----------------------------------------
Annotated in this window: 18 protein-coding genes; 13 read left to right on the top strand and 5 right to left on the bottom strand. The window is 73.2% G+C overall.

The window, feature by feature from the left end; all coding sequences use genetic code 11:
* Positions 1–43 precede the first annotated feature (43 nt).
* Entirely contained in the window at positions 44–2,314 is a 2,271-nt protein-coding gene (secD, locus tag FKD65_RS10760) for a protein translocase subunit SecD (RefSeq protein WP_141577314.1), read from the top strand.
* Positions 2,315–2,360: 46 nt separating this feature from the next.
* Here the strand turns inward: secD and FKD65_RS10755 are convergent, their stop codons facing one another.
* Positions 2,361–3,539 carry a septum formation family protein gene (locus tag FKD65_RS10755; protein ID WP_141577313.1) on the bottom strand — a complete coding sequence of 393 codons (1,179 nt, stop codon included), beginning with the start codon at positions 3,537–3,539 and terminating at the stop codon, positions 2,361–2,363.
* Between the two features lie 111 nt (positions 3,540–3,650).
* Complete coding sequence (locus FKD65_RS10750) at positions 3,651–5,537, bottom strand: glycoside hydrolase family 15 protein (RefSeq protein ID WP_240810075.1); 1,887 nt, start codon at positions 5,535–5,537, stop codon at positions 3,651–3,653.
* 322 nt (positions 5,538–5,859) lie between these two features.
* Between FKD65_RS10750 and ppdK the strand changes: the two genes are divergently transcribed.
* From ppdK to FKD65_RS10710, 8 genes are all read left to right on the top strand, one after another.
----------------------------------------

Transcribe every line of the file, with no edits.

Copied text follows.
Annotated in this window: 18 protein-coding genes; 13 read left to right on the top strand and 5 right to left on the bottom strand. The window is 73.2% G+C overall.

The window, feature by feature from the left end; all coding sequences use genetic code 11:
* Positions 1–43 precede the first annotated feature (43 nt).
* Entirely contained in the window at positions 44–2,314 is a 2,271-nt protein-coding gene (secD, locus tag FKD65_RS10760) for a protein translocase subunit SecD (RefSeq protein WP_141577314.1), read from the top strand.
* Positions 2,315–2,360: 46 nt separating this feature from the next.
* Here the strand turns inward: secD and FKD65_RS10755 are convergent, their stop codons facing one another.
* Positions 2,361–3,539 carry a septum formation family protein gene (locus tag FKD65_RS10755; protein ID WP_141577313.1) on the bottom strand — a complete coding sequence of 393 codons (1,179 nt, stop codon included), beginning with the start codon at positions 3,537–3,539 and terminating at the stop codon, positions 2,361–2,363.
* Between the two features lie 111 nt (positions 3,540–3,650).
* Complete coding sequence (locus FKD65_RS10750) at positions 3,651–5,537, bottom strand: glycoside hydrolase family 15 protein (RefSeq protein ID WP_240810075.1); 1,887 nt, start codon at positions 5,535–5,537, stop codon at positions 3,651–3,653.
* 322 nt (positions 5,538–5,859) lie between these two features.
* Between FKD65_RS10750 and ppdK the strand changes: the two genes are divergently transcribed.
* From ppdK to FKD65_RS10710, 8 genes are all read left to right on the top strand, one after another.